The Inca road system (called Capaq Ñan or Gran Ruta Inca) was an essential part of the success of the Inca Empire. Including an estimated 40,000 kilometers in its extent, the Inca road was built for use in all kinds of climate, and intended to move people and goods--and armies when needed--across the length and breadth of the empire.
Two main roads made up the Inca Road system, one along the coastline of South America between Tumbes (Peru) and Talca (Chile), and one through the Andes highlands between Quito (Ecuador) and Mendoza (Argentina). Many other shorter routes led to different Inca provincial centers. One of the shorter segments called the Inca Trail leads to the residential palace of Pachacuti called Machu Picchu, and hundreds of thousands of hikers climb its switchbacks each year.
Inca Road Construction
Since wheeled vehicles were unknown to the Inca, the surfaces of the Inca Road were intended for foot traffic, accompanied by llamas as pack animals. Some of the roadways were paved with stone cobbles, but many others were natural dirt pathways between 1-4 meters in width.
To traverse the mountainous regions the Inca built long stairways and switchbacks; for lowland roads through marshes and wetlands they built causeways; crossing rivers and streams required bridges and culverts; and roads between desert oases were marked by low walls or cairns.
Architectural innovations along the trail included drainages through gutters and culverts, and in many places low walls delimited the road. In some places tunnels and retaining walls were built to allow safe navigation.
Lodging Along the Inca Road
Historically, people could walk along the road at the rate of about 20-22 kilometers a day. Placed along the road about about every 20-22 km were tampu, small building clusters or villages which provided lodging, food, and supplies for local business.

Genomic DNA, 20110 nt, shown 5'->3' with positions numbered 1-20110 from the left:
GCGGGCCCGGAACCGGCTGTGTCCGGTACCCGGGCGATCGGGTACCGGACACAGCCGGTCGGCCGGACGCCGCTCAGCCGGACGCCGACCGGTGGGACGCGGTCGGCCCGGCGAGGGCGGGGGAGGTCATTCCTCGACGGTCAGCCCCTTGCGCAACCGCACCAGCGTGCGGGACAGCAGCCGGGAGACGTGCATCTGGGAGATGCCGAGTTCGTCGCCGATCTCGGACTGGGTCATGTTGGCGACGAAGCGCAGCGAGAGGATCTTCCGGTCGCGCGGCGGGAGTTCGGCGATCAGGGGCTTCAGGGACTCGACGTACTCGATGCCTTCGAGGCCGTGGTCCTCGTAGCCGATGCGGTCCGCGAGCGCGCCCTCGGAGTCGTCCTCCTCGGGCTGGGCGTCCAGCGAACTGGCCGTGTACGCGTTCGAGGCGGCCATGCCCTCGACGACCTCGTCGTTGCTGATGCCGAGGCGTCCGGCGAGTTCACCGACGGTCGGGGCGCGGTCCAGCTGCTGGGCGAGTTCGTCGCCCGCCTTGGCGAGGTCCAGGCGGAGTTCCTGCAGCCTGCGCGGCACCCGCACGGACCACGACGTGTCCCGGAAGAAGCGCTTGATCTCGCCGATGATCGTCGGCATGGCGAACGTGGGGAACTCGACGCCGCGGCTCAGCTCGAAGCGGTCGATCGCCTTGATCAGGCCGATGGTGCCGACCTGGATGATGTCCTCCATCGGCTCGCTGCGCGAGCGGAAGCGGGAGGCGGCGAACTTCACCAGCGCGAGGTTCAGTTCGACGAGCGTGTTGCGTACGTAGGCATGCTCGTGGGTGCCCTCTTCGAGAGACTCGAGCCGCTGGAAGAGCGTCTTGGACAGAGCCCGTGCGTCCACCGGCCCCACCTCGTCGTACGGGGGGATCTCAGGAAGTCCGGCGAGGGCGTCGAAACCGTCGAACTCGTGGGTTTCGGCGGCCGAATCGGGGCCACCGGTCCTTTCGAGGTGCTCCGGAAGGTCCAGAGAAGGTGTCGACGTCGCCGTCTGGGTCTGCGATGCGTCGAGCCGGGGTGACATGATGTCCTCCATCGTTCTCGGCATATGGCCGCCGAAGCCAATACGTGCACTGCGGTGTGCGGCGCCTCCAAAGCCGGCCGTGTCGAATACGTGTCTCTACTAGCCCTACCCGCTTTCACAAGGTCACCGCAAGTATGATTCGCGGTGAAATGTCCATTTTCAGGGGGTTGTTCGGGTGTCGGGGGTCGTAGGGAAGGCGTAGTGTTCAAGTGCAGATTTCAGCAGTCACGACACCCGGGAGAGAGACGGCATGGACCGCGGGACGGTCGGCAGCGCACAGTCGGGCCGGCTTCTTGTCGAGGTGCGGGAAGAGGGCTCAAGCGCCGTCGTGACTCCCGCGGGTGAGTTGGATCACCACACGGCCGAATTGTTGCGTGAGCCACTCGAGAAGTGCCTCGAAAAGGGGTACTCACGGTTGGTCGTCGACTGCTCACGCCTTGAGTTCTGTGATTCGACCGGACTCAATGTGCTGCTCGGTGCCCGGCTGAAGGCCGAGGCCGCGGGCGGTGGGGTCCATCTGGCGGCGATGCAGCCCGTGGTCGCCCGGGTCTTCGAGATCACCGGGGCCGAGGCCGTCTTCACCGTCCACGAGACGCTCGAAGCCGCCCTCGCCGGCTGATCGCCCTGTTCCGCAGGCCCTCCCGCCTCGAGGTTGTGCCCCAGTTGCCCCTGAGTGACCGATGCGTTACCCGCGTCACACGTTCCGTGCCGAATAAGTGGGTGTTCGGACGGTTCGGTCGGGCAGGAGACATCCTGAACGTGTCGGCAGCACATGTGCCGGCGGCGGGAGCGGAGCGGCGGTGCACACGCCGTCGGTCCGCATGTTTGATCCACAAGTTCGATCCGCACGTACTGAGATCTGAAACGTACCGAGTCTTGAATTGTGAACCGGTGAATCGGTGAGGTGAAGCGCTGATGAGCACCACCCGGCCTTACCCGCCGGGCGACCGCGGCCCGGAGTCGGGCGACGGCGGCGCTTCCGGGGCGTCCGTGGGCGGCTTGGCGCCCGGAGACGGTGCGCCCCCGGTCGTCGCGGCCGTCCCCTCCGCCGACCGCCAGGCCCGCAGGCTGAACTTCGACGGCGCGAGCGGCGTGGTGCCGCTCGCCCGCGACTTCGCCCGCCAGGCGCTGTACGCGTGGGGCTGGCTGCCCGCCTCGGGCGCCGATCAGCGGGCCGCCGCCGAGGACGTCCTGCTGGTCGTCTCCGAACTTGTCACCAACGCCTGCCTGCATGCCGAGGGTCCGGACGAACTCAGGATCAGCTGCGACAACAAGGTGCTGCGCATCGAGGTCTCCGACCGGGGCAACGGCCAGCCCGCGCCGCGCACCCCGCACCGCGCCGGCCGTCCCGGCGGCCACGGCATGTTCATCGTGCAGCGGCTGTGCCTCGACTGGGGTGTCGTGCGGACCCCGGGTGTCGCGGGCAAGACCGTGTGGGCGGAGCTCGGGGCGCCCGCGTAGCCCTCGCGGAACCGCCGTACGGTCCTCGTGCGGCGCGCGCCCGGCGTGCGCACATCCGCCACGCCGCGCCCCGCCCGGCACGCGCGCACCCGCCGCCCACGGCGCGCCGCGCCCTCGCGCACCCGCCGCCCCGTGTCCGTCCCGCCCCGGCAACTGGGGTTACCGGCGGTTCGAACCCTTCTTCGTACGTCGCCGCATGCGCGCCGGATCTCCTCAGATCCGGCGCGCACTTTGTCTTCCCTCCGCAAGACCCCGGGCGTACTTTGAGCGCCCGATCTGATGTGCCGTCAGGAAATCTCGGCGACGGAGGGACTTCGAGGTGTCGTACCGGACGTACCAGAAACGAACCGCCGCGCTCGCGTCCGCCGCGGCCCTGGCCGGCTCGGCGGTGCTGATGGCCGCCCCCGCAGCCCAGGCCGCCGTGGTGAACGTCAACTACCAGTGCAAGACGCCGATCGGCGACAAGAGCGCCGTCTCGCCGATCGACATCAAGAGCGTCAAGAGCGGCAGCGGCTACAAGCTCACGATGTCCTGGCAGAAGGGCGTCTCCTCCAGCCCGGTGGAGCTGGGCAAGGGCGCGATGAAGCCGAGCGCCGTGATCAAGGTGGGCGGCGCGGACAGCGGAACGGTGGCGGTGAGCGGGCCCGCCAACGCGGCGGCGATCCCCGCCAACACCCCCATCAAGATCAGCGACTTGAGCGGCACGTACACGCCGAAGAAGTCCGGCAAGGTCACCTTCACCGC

A postal system was an essential part of the Inca Road, with relay runners called chasqui stationed along the road at 1.4 km intervals. Information was taken along the road either verbally or stored in quipu. In special circumstances, exotic goods could be carried by the chasqui: it was reported that Sapa Inca at Cusco could dine on 2 day old fish from the coast, a travel rate of 240 km a day.
See the Inca Road Photo Essay for more photos
D'Altroy, Terence N. and Christine A. Hastorf 1984 The Distribution and Contents of Inca State Storehouses in the Xauxa Region of Peru. American Antiquity 49(2):334-349.
Hyslop, John 1984. The Inka Road System. Academic Press: London.
McEwan, Gordon F. 2006. The Incas: New Perspectives. Santa Barbara: ABC-CLIO, 2006. History Reference Online. ABC-CLIO.
Smith, Monica L. 2005 Networks, Territories, and the Cartography of Ancient States. Annals of the Association of American Geographers 95(4):832-849.
Thompson, Donald E. and John V. Murra 1966 The Inca Bridges in the Huanuco Region. American Antiquity 31(5):632-639.
This glossary entry is part of the Dictionary of Archaeology.